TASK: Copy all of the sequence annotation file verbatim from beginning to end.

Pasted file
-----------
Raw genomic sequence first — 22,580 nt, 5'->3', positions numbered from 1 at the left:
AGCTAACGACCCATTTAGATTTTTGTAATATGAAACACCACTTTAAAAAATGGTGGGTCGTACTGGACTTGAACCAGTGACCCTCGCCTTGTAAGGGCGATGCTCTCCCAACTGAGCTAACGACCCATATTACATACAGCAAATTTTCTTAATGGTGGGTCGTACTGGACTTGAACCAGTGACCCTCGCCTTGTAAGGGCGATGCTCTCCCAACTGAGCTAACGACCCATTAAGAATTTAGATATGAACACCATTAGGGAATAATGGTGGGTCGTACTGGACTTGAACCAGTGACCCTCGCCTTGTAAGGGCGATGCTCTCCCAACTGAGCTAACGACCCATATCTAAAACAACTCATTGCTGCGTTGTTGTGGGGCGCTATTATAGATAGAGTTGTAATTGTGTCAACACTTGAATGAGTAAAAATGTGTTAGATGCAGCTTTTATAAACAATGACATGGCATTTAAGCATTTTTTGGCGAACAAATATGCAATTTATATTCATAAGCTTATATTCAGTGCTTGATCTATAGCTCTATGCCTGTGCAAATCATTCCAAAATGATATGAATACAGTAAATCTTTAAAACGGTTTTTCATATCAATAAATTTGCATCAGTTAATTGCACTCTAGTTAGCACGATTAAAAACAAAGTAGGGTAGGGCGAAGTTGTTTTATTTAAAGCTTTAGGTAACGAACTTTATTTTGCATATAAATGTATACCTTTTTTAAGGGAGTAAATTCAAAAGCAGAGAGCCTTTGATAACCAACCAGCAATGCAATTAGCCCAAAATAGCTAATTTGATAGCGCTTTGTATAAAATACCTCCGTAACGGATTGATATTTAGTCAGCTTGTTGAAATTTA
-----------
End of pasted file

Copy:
Raw genomic sequence first — 22,580 nt, 5'->3', positions numbered from 1 at the left:
AGCTAACGACCCATTTAGATTTTTGTAATATGAAACACCACTTTAAAAAATGGTGGGTCGTACTGGACTTGAACCAGTGACCCTCGCCTTGTAAGGGCGATGCTCTCCCAACTGAGCTAACGACCCATATTACATACAGCAAATTTTCTTAATGGTGGGTCGTACTGGACTTGAACCAGTGACCCTCGCCTTGTAAGGGCGATGCTCTCCCAACTGAGCTAACGACCCATTAAGAATTTAGATATGAACACCATTAGGGAATAATGGTGGGTCGTACTGGACTTGAACCAGTGACCCTCGCCTTGTAAGGGCGATGCTCTCCCAACTGAGCTAACGACCCATATCTAAAACAACTCATTGCTGCGTTGTTGTGGGGCGCTATTATAGATAGAGTTGTAATTGTGTCAACACTTGAATGAGTAAAAATGTGTTAGATGCAGCTTTTATAAACAATGACATGGCATTTAAGCATTTTTTGGCGAACAAATATGCAATTTATATTCATAAGCTTATATTCAGTGCTTGATCTATAGCTCTATGCCTGTGCAAATCATTCCAAAATGATATGAATACAGTAAATCTTTAAAACGGTTTTTCATATCAATAAATTTGCATCAGTTAATTGCACTCTAGTTAGCACGATTAAAAACAAAGTAGGGTAGGGCGAAGTTGTTTTATTTAAAGCTTTAGGTAACGAACTTTATTTTGCATATAAATGTATACCTTTTTTAAGGGAGTAAATTCAAAAGCAGAGAGCCTTTGATAACCAACCAGCAATGCAATTAGCCCAAAATAGCTAATTTGATAGCGCTTTGTATAAAATACCTCCGTAACGGATTGATATTTAGTCAGCTTGTTGAAATTTA